You don’t pay running backs after their rookie deal. It’s a practice that has seemingly been adopted across the NFL. You pick up a young running back, ride him on a team-friendly deal and then dump him when he’s ready for that lucrative second contract. There are few exceptions to the rule, but exceptions often set the standard in professional football.
Rookie players who prove they’re exceptional are the ones we see making headlines and eventually breaking the bank with lucrative contract extensions. If New Orleans Saints’ running back Alvin Kamara wants to keep his seat at the table in 2020, he’ll need to remind them of his worth. Set to become an unrestricted free agent at the end of the season, the do-it-all back will force the Saints to make a difficult decision: Pay him or let him walk.
There is little doubt about Kamara’s value to the Saints’ offense. A true-dual threat in the backfield, he provides both a run and pass option for his team. With a healthy five yards-per-carry career average in three seasons, Kamara has just five career fumbles and has accounted for 27 rushing touchdowns. The ability to shift gears in a heartbeat is what helps him stand out among the other tailbacks. By lulling defenders into bad tackling angles, Kamara has ripped off 71 runs of 10 or more yards. The former Tennessee Volunteer tailback has the numbers to back up the team making a sizable investment in his services.
Just as exciting is Kamara’s value in the passing game. In 2019, only Christian McCaffrey (116) and Austin Ekler (104) had more receptions than Kamara’s 81. With 10 receiving touchdowns to his name, Kamara gives New Orleans a more versatile and unpredictable element. With a running back capable of lining up out wide as a receiving option or zipping out of the backfield, opposing defenses are forced to cover him as they would a regular receiver. And that is where the fun begins for the Saints. Kamara is a mismatch for most linebackers in man coverage and will give inside corners problems with his agility. Alvin Kamara presents a problem to all who oppose him. Hopefully that won’t soon include the Saints.
Kamara was a third-round steal in the 2017 NFL Draft from a talented RB pool that had future stars Joe Mixon and Christian McCaffrey. Kamara will make just over $2.3 million in the final year of his deal with the Saints — a small sum compared to the $64 million extension that McCaffrey signed with the Panthers early this season. That new deal makes Christian McCaffrey the highest paid RB in the NFL, taking home a purse of around $16 million annually. Meanwhile, Kamara has a contract that ranks outside of the top 50 at the position.
Kamara will turn 26 before the projected start of the 2020 NFL regular season. He doesn’t have the same wear and tear that backs across the league carry. Having split the workload with Mark Ingram, Latavius Murray, Dwayne Washington and even Taysom Hill to a degree, Kamara is used to having fresh legs throughout the season. The Saints lack quality depth at running back. Kamara’s versatility brings more value to New Orleans’ backfield than Murray, Washington and rookie Tony Jones Jr. together can offer at this point. But if Kamara truly wants to cash in next offseason, he’ll need to prove his worth to both the team and the community of New Orleans.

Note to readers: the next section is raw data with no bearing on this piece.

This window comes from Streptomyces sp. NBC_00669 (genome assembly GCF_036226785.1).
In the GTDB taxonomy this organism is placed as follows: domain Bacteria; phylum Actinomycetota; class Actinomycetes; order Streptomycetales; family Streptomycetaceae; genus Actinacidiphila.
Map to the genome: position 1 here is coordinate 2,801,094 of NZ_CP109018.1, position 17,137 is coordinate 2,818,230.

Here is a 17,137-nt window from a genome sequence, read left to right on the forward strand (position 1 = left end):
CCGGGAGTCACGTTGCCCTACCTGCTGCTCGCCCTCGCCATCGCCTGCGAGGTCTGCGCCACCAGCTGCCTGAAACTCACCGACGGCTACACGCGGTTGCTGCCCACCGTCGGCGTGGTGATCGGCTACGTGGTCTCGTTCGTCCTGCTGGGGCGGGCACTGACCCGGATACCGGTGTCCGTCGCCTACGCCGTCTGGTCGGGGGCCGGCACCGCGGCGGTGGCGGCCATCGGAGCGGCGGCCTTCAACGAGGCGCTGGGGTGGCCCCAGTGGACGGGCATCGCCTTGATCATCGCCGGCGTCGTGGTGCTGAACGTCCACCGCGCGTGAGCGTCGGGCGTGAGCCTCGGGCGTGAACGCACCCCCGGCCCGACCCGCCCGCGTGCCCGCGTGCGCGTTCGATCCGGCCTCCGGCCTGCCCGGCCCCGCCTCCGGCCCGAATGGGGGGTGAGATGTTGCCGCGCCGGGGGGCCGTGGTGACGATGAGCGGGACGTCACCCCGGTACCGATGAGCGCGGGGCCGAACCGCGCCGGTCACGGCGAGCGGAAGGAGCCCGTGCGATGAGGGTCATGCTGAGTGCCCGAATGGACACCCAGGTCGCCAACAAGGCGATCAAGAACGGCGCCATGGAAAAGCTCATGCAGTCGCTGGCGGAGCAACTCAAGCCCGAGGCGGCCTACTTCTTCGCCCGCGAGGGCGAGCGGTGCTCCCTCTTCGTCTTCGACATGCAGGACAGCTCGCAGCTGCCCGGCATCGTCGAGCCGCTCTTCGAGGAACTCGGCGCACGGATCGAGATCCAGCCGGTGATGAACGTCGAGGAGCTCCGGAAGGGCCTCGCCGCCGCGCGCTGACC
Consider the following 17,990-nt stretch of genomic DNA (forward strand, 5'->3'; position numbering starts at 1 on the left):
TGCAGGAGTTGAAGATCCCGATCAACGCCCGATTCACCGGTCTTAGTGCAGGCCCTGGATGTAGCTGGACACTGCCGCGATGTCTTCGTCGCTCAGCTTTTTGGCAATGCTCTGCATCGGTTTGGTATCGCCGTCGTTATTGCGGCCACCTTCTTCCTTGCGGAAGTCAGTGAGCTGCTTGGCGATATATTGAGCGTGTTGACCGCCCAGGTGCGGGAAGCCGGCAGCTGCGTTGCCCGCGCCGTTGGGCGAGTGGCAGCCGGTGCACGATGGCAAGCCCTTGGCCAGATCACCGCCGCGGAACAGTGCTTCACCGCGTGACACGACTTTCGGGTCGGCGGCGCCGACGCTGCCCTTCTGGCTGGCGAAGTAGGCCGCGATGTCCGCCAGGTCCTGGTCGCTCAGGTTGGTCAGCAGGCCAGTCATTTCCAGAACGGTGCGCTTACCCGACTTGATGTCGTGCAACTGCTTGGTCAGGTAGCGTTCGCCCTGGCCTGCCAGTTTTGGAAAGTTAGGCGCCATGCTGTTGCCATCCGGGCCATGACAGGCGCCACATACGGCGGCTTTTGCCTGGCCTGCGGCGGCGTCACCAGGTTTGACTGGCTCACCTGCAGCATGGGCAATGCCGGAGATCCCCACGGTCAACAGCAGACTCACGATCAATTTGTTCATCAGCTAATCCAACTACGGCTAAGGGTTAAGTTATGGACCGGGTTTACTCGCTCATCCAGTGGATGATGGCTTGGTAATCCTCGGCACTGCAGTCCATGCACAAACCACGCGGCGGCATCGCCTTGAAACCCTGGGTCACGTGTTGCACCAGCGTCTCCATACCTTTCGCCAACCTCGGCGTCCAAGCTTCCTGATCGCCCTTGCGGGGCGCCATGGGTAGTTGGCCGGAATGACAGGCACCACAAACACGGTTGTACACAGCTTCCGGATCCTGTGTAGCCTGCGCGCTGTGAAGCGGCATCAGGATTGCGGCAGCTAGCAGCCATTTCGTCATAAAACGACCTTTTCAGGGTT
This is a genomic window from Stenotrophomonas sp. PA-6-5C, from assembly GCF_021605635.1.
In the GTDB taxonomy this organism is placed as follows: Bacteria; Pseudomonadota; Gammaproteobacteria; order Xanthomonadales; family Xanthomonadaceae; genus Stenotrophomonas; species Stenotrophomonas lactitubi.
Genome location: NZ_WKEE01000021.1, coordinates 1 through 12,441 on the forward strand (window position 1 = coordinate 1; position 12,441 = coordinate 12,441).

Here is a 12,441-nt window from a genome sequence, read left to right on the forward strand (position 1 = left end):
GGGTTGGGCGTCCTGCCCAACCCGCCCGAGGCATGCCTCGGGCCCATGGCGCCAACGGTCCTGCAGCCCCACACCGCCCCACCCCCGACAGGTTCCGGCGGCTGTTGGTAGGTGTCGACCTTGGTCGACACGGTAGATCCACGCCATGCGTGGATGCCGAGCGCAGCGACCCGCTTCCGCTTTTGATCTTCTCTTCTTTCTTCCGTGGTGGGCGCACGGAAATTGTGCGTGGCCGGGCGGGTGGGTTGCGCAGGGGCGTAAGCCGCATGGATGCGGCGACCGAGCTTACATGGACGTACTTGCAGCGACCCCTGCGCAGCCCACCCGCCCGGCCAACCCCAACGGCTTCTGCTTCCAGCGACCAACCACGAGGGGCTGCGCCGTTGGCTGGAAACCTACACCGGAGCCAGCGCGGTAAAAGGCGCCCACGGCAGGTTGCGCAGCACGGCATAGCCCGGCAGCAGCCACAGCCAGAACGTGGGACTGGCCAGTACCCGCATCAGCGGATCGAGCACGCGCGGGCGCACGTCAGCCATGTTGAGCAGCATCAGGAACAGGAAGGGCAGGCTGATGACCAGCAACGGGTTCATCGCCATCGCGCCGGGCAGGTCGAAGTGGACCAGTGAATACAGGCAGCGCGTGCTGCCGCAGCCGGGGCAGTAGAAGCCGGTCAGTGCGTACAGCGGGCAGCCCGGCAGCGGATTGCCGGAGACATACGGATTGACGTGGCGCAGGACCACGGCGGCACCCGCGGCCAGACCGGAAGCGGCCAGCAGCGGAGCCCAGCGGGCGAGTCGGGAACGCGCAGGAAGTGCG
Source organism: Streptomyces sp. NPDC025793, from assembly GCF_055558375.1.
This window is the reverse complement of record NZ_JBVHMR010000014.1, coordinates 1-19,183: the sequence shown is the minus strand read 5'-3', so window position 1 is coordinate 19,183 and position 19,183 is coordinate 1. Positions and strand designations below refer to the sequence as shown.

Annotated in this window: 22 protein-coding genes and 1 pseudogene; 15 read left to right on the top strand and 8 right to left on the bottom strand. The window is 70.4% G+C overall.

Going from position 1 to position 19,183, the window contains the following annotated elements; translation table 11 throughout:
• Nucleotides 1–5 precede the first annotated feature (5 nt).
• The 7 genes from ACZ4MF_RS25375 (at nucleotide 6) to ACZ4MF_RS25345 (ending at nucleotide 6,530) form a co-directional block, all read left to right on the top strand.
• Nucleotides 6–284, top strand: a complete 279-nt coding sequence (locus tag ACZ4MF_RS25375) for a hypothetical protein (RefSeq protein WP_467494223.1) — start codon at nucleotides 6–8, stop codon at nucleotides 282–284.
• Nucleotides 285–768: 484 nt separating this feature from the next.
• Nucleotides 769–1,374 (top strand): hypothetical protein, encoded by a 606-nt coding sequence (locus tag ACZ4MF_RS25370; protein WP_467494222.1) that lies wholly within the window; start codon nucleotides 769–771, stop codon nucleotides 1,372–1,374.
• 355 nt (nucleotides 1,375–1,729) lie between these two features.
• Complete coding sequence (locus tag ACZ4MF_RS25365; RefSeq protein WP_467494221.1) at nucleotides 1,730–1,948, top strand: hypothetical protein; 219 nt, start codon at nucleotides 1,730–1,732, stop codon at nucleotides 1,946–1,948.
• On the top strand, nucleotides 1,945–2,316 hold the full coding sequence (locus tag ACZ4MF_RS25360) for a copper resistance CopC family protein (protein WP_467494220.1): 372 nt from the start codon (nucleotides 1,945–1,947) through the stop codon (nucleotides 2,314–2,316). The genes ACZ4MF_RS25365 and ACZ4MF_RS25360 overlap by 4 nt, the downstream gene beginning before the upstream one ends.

The 2020 season could see the Saints transition from an offense centered around quarterback Drew Brees, to one that makes Kamara the face of the future. It’s widely presumed that the 2020-21 season will be the final chapter in the storied career of Saints’ quarterback Drew Brees. Everyone within the organization, as well as outside of it, wants to see Brees walk away with one more shot at a Super Bowl title. The 41-year-old gunslinger will need all the help he can to leave the game on top. That will likely mean a healthy contribution from his teammate lined up at running back. Sure, the Saints made sure to take care of All-Pro receiver Mike Thomas, signing him to a five-year $96 million extension in 2019. But by establishing a capable run game and alternate threat at running back, the Saints can orchestrate numerous mismatches to opposing defenses. Will the Saints look to bring the band back together for the 2021 season?
Kamara is going to have to prove that he’s the exception to the rule. Assuming he doesn’t hold out ahead of the 2020 season, the team could make a good faith offer on a long-term extension to avoid a climbing price tag heading into the next offseason. This option allows the team to keep the salary number in a more affordable range, especially following the McCaffrey deal. On the other hand, the Saints could play the waiting game to see how the market shakes out. It’s unlikely that Kamara will pull the Le’Veon Bell card and sit out a season to get to free agency. The Saints could also see what shakes out between the Cincinnati Bengals and their feature back Joe Mixon. New Orleans could crunch the numbers to figure out the cost of slapping the franchise tag on their star tailback as well.
The big party won’t begin until the check is in the bank for the Saints’ running back. Many of us — if not all — believe that we’re underpaid and overworked. No position symbolizes that saying more than running backs in the NFL. The tread of any offense, they’re often treated like a set of tires: Used until there’s no traction left, then disregarded for a fresh set. Alvin Kamara represents the shiny new sports tire that can start and stop in the blink of an eye. He deserves to be paid his true market value as an elite running back. How else are teams supposed to cultivate that show-stopping ability from promising players? The Saints might be acting on tradition, but times are a-changin’. It’s a matter of when, not if, Kamara gets paid.